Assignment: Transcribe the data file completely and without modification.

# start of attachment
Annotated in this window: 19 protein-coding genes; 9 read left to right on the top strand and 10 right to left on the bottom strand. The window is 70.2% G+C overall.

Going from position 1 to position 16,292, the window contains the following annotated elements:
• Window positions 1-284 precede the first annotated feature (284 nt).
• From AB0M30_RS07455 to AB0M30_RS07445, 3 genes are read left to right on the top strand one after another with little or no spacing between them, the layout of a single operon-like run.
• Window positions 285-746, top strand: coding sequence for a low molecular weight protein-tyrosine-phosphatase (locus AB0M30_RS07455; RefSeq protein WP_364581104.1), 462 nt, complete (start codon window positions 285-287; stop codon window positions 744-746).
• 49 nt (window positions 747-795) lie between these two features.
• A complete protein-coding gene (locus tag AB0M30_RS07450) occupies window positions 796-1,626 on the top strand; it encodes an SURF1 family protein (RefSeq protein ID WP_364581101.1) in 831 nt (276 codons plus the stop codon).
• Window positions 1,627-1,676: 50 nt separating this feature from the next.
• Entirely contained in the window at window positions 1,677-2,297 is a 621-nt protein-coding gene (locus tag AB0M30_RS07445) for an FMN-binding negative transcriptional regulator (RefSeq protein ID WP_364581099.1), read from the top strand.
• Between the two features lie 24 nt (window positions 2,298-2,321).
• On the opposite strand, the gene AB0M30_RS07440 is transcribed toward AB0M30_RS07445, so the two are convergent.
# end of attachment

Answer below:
Annotated in this window: 19 protein-coding genes; 9 read left to right on the top strand and 10 right to left on the bottom strand. The window is 70.2% G+C overall.

Going from position 1 to position 16,292, the window contains the following annotated elements:
• Window positions 1-284 precede the first annotated feature (284 nt).
• From AB0M30_RS07455 to AB0M30_RS07445, 3 genes are read left to right on the top strand one after another with little or no spacing between them, the layout of a single operon-like run.
• Window positions 285-746, top strand: coding sequence for a low molecular weight protein-tyrosine-phosphatase (locus AB0M30_RS07455; RefSeq protein WP_364581104.1), 462 nt, complete (start codon window positions 285-287; stop codon window positions 744-746).
• 49 nt (window positions 747-795) lie between these two features.
• A complete protein-coding gene (locus tag AB0M30_RS07450) occupies window positions 796-1,626 on the top strand; it encodes an SURF1 family protein (RefSeq protein ID WP_364581101.1) in 831 nt (276 codons plus the stop codon).
• Window positions 1,627-1,676: 50 nt separating this feature from the next.
• Entirely contained in the window at window positions 1,677-2,297 is a 621-nt protein-coding gene (locus tag AB0M30_RS07445) for an FMN-binding negative transcriptional regulator (RefSeq protein ID WP_364581099.1), read from the top strand.
• Between the two features lie 24 nt (window positions 2,298-2,321).
• On the opposite strand, the gene AB0M30_RS07440 is transcribed toward AB0M30_RS07445, so the two are convergent.